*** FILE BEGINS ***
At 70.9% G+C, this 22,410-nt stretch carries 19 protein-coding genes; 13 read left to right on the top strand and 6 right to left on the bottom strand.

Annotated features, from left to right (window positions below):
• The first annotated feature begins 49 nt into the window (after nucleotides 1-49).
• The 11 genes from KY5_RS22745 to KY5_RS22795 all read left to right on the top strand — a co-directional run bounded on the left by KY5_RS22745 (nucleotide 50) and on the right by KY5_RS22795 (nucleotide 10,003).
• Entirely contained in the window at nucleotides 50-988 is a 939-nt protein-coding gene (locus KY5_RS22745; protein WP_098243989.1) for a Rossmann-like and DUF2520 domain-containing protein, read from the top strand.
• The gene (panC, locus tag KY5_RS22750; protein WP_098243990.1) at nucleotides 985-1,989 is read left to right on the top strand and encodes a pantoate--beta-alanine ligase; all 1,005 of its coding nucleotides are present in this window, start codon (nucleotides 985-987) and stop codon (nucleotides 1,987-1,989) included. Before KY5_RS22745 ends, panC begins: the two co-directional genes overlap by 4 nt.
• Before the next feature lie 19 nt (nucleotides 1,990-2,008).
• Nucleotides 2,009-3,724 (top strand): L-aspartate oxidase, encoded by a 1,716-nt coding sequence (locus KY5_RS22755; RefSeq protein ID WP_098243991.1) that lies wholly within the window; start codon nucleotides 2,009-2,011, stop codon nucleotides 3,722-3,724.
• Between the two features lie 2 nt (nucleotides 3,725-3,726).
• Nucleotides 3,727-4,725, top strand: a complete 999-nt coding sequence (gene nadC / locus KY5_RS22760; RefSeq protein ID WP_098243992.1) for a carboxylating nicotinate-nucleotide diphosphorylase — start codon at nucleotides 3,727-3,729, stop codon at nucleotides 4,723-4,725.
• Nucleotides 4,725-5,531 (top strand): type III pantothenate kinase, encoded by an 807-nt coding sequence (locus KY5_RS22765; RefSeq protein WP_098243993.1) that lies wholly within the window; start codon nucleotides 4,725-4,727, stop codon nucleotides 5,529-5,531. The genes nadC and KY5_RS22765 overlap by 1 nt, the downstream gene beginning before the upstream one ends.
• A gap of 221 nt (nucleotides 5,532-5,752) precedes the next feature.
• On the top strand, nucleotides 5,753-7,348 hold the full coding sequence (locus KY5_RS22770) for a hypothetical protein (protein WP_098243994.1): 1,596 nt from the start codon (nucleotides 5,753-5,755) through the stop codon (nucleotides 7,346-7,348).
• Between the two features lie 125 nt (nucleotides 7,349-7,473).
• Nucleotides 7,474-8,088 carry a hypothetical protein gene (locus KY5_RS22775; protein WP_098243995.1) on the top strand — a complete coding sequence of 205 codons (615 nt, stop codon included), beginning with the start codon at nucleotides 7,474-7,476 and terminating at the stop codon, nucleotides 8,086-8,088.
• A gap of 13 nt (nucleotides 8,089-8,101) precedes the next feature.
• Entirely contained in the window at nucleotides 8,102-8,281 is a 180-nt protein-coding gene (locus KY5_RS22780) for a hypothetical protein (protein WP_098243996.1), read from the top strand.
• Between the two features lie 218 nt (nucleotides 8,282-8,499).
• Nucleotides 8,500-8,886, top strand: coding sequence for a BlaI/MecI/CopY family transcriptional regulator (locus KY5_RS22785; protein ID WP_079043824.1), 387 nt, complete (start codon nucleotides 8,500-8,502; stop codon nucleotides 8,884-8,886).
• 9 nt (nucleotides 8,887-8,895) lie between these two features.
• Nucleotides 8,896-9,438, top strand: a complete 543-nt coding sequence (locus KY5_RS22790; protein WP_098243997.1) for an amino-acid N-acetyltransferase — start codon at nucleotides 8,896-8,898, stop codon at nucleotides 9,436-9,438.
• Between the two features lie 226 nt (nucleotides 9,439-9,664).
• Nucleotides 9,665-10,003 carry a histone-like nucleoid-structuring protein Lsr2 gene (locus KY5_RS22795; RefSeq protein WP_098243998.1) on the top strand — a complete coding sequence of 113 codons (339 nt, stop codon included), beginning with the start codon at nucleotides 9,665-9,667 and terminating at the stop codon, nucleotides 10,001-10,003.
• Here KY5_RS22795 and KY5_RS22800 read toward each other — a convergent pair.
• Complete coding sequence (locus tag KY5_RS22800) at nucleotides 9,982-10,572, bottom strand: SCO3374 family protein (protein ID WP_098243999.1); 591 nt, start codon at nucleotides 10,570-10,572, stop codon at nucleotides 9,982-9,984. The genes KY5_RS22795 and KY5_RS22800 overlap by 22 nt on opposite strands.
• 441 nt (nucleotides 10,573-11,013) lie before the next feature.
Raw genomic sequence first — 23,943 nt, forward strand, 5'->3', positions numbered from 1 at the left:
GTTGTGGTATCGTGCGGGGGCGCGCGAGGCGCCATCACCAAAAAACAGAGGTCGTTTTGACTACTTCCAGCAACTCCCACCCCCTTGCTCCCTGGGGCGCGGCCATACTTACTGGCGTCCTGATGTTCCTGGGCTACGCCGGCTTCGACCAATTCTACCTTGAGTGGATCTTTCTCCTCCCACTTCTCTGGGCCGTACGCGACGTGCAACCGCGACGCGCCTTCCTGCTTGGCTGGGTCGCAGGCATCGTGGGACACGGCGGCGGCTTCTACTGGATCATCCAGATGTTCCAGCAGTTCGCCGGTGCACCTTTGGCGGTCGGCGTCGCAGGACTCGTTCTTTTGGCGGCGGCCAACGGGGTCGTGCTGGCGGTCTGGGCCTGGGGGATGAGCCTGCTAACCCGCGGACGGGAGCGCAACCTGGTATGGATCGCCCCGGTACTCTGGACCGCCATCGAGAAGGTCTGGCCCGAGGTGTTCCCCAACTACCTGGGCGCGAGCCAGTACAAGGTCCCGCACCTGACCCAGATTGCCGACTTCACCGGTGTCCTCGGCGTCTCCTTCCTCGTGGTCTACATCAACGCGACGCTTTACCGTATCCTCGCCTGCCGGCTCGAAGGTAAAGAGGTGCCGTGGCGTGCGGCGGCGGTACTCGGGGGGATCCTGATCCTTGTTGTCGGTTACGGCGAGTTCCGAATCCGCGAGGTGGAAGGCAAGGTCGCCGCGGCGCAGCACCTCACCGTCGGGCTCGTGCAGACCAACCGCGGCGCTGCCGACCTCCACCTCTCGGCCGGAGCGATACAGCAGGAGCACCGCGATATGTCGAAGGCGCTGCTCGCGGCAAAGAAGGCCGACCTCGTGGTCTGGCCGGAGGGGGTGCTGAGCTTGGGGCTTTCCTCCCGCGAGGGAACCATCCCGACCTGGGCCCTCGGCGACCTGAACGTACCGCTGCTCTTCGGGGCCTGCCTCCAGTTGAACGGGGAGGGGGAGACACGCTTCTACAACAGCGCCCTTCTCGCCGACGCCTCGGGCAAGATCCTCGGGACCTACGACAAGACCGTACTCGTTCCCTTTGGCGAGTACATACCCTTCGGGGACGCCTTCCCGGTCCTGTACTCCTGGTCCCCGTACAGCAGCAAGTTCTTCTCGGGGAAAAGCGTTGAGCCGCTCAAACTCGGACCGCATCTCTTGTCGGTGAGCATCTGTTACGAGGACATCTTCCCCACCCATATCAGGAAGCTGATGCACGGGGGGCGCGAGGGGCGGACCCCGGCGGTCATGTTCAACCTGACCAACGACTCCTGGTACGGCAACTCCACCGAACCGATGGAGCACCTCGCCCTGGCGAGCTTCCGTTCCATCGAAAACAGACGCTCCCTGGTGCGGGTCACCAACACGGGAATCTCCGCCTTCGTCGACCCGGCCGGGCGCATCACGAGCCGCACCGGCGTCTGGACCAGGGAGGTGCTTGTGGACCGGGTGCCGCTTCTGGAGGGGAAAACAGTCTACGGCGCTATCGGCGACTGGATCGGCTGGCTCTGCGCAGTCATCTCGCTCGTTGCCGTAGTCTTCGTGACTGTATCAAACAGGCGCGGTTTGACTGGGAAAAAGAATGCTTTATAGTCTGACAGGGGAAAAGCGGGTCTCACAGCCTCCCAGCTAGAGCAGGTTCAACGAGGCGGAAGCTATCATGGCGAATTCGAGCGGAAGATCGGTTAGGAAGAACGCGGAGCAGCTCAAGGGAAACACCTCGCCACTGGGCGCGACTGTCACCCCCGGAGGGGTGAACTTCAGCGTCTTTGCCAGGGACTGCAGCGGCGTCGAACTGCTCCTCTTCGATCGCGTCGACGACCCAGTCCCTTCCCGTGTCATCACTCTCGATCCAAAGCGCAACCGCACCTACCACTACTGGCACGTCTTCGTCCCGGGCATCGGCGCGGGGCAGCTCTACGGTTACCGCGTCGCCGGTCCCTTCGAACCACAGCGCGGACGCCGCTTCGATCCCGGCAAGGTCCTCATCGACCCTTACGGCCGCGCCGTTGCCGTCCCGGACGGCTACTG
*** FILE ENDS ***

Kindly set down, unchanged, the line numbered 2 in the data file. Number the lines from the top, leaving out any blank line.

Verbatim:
Annotated features, from left to right (window positions below):